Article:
Worth another look

Tasting Notes: Wiser’s 18 Year Old

Reviews : Tasting Notes By Photo by H. Phillips

Canadian Whisky has long held a reputation as a “starter” spirit for new drinkers stateside (of age or otherwise) for a variety reasons. The category is known for being sweet and smooth to unseasoned palettes, making it easy to drink. Regulations looser than Miley Cyrus’s…lips…are largely the answer to why.

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Technically speaking, regulations only dictate that the spirit must be mashed, distilled and aged in Canada in wooden barrels for a minimum of three years. The final product must also contain at least 40 percent ABV. Most generic offerings contain high percentages of corn-based distillates, as well as up to approximately 9 percent of additional flavors such as caramel (cringe) for added sweetness and color.

Wiser’s is one of the oldest brands in the Great White North, having started life in 1857. While its ownership has changed hands several times, its reputation for quality among the locals has typically remained strong. Thanks to increased demand stateside, various expressions have been making their way to liquor stores around the country with greater regularity.

Wiser’s 18 ($36), also sold as Wiser’s Very Old, is a premium offering worth a try for any drinker interested in tasting some of the best Canada has to offer at a reasonable price. The relatively new square bottle, complete with cask number label, certainly looks the part of an upscale spirit on the shelf. The nose is equally inviting, commencing with strong fruit overtones that transition to toffee and the trademark fire of rye. True to the genre, the taste is buttery smooth, blanketed with green apples that last past the swallow and are eventually fortified by fresh cut oak. It’s this critical close that brings balance to the sappy or even rum-like sweetened characteristics that typically drown imbibers of other Canadian whiskies and have turned off so many in the past.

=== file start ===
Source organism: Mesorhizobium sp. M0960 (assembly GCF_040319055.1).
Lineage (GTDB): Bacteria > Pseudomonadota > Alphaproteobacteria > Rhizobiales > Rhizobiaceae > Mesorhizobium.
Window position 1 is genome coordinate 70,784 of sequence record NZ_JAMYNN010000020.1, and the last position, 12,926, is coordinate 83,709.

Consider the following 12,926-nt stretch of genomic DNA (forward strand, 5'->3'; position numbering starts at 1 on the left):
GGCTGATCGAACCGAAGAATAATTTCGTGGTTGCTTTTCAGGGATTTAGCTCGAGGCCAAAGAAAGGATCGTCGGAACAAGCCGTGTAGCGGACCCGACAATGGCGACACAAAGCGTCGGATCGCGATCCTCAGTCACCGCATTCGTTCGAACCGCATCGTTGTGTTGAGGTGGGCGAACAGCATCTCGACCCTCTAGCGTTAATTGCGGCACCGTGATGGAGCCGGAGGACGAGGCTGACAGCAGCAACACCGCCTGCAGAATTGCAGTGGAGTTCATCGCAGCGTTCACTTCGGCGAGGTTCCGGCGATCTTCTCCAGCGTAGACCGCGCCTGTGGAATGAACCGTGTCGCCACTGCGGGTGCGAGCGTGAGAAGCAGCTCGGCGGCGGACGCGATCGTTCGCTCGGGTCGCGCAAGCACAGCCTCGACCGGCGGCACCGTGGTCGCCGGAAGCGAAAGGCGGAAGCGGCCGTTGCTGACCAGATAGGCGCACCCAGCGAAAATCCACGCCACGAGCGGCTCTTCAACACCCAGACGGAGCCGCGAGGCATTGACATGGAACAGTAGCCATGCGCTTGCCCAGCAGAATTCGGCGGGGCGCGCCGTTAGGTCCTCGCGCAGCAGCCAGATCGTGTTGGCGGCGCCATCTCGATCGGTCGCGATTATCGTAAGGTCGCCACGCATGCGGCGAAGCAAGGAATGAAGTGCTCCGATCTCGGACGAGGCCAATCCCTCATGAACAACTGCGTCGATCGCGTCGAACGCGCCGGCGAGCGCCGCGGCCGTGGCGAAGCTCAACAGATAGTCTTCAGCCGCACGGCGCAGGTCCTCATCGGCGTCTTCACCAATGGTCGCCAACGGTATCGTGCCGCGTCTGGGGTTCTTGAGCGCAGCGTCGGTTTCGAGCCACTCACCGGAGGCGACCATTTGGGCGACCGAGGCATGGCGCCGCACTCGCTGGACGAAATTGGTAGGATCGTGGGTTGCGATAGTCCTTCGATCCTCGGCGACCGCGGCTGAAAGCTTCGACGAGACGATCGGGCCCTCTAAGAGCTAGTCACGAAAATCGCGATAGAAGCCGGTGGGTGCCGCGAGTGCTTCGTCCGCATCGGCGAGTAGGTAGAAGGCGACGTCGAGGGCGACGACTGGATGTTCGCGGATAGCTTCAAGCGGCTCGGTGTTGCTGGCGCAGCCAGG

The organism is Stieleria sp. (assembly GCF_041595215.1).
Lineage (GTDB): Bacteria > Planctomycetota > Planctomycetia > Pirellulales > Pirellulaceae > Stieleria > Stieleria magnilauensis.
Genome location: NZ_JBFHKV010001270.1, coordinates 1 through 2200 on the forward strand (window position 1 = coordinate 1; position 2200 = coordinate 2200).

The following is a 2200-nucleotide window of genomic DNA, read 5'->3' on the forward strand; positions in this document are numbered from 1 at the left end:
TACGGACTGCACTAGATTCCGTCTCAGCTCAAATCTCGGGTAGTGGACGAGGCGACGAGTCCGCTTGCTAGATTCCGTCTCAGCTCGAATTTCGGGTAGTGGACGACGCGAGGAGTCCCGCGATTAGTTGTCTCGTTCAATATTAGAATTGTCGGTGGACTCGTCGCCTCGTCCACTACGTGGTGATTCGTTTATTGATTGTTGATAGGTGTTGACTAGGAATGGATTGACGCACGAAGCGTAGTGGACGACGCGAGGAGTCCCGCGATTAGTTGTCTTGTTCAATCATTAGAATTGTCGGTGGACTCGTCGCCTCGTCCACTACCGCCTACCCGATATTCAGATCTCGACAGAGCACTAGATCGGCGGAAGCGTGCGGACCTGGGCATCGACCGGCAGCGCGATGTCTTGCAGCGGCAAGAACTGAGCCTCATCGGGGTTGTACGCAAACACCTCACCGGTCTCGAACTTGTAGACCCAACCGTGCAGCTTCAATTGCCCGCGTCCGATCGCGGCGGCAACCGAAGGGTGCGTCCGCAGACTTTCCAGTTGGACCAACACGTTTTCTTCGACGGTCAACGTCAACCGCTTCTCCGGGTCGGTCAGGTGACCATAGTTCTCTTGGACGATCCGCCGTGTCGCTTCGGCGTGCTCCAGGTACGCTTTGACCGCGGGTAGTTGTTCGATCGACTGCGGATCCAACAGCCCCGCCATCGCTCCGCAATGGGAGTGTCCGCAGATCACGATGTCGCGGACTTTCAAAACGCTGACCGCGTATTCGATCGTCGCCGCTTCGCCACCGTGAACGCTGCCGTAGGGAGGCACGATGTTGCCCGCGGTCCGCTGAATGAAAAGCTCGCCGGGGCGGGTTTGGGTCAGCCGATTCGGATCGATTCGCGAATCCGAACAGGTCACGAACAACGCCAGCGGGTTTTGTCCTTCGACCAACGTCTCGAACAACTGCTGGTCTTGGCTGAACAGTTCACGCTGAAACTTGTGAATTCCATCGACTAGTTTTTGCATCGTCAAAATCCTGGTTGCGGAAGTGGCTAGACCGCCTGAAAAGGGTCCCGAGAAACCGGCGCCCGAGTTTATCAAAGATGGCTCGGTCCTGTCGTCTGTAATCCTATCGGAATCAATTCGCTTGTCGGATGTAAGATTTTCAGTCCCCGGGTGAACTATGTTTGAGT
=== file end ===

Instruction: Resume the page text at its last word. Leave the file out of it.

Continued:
For the record, diehard fans of oak and peat monsters may still find even this fine example of the maple leaf’s contributions disappointing. Such is the nature of Canadian blends not dominated by rye; they’ll always hit with pillows rather than fists. But for those in need of a mellow yet complex partner in the glass after a long day of work, Wiser’s 18 is worthy of consideration.